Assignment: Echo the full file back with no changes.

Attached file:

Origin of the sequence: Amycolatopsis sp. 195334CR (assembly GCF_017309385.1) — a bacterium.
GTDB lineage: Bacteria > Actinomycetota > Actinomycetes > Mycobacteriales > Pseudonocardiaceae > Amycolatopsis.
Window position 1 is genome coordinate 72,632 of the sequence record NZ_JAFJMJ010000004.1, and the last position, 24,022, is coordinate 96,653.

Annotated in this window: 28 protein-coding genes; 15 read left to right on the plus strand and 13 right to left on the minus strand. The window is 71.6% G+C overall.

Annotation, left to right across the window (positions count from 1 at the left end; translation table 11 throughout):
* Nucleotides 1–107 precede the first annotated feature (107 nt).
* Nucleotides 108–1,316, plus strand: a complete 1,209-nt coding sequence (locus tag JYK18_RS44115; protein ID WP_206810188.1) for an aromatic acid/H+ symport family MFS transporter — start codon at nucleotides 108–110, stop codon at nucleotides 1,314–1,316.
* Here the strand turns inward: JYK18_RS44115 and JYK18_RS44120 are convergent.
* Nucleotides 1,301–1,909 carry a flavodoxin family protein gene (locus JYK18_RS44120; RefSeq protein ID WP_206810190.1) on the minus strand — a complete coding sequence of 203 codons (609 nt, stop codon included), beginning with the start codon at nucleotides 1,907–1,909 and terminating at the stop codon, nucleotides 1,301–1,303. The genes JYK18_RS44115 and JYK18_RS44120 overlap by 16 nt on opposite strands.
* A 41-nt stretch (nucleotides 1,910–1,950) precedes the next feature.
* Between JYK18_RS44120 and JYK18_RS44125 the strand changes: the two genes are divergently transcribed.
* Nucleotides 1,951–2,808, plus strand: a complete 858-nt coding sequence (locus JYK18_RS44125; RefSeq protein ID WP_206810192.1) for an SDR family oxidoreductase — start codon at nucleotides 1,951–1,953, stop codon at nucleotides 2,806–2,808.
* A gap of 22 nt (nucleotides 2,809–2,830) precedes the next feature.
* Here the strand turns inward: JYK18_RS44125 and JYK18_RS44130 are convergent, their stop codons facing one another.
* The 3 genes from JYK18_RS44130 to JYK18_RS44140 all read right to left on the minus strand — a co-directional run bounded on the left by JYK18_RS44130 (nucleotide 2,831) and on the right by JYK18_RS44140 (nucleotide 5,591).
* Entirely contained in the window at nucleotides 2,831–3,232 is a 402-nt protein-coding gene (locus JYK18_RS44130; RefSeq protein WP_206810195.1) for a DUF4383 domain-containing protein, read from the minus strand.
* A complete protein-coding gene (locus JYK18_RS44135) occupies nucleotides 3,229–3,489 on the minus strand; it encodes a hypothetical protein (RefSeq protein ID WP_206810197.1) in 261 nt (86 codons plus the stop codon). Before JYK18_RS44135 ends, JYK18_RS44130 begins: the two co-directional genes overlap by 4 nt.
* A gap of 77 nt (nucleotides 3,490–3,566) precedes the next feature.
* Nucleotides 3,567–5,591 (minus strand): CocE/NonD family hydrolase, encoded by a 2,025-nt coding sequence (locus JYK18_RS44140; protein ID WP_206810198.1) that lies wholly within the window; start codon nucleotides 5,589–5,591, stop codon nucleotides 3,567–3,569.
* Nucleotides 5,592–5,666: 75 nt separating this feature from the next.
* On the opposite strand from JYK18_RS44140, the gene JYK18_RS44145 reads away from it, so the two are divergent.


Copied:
Origin of the sequence: Amycolatopsis sp. 195334CR (assembly GCF_017309385.1) — a bacterium.
GTDB lineage: Bacteria > Actinomycetota > Actinomycetes > Mycobacteriales > Pseudonocardiaceae > Amycolatopsis.
Window position 1 is genome coordinate 72,632 of the sequence record NZ_JAFJMJ010000004.1, and the last position, 24,022, is coordinate 96,653.

Annotated in this window: 28 protein-coding genes; 15 read left to right on the plus strand and 13 right to left on the minus strand. The window is 71.6% G+C overall.

Annotation, left to right across the window (positions count from 1 at the left end; translation table 11 throughout):
* Nucleotides 1–107 precede the first annotated feature (107 nt).
* Nucleotides 108–1,316, plus strand: a complete 1,209-nt coding sequence (locus tag JYK18_RS44115; protein ID WP_206810188.1) for an aromatic acid/H+ symport family MFS transporter — start codon at nucleotides 108–110, stop codon at nucleotides 1,314–1,316.
* Here the strand turns inward: JYK18_RS44115 and JYK18_RS44120 are convergent.
* Nucleotides 1,301–1,909 carry a flavodoxin family protein gene (locus JYK18_RS44120; RefSeq protein ID WP_206810190.1) on the minus strand — a complete coding sequence of 203 codons (609 nt, stop codon included), beginning with the start codon at nucleotides 1,907–1,909 and terminating at the stop codon, nucleotides 1,301–1,303. The genes JYK18_RS44115 and JYK18_RS44120 overlap by 16 nt on opposite strands.
* A 41-nt stretch (nucleotides 1,910–1,950) precedes the next feature.
* Between JYK18_RS44120 and JYK18_RS44125 the strand changes: the two genes are divergently transcribed.
* Nucleotides 1,951–2,808, plus strand: a complete 858-nt coding sequence (locus JYK18_RS44125; RefSeq protein ID WP_206810192.1) for an SDR family oxidoreductase — start codon at nucleotides 1,951–1,953, stop codon at nucleotides 2,806–2,808.
* A gap of 22 nt (nucleotides 2,809–2,830) precedes the next feature.
* Here the strand turns inward: JYK18_RS44125 and JYK18_RS44130 are convergent, their stop codons facing one another.
* The 3 genes from JYK18_RS44130 to JYK18_RS44140 all read right to left on the minus strand — a co-directional run bounded on the left by JYK18_RS44130 (nucleotide 2,831) and on the right by JYK18_RS44140 (nucleotide 5,591).
* Entirely contained in the window at nucleotides 2,831–3,232 is a 402-nt protein-coding gene (locus JYK18_RS44130; RefSeq protein WP_206810195.1) for a DUF4383 domain-containing protein, read from the minus strand.
* A complete protein-coding gene (locus JYK18_RS44135) occupies nucleotides 3,229–3,489 on the minus strand; it encodes a hypothetical protein (RefSeq protein ID WP_206810197.1) in 261 nt (86 codons plus the stop codon). Before JYK18_RS44135 ends, JYK18_RS44130 begins: the two co-directional genes overlap by 4 nt.
* A gap of 77 nt (nucleotides 3,490–3,566) precedes the next feature.
* Nucleotides 3,567–5,591 (minus strand): CocE/NonD family hydrolase, encoded by a 2,025-nt coding sequence (locus JYK18_RS44140; protein ID WP_206810198.1) that lies wholly within the window; start codon nucleotides 5,589–5,591, stop codon nucleotides 3,567–3,569.
* Nucleotides 5,592–5,666: 75 nt separating this feature from the next.
* On the opposite strand from JYK18_RS44140, the gene JYK18_RS44145 reads away from it, so the two are divergent.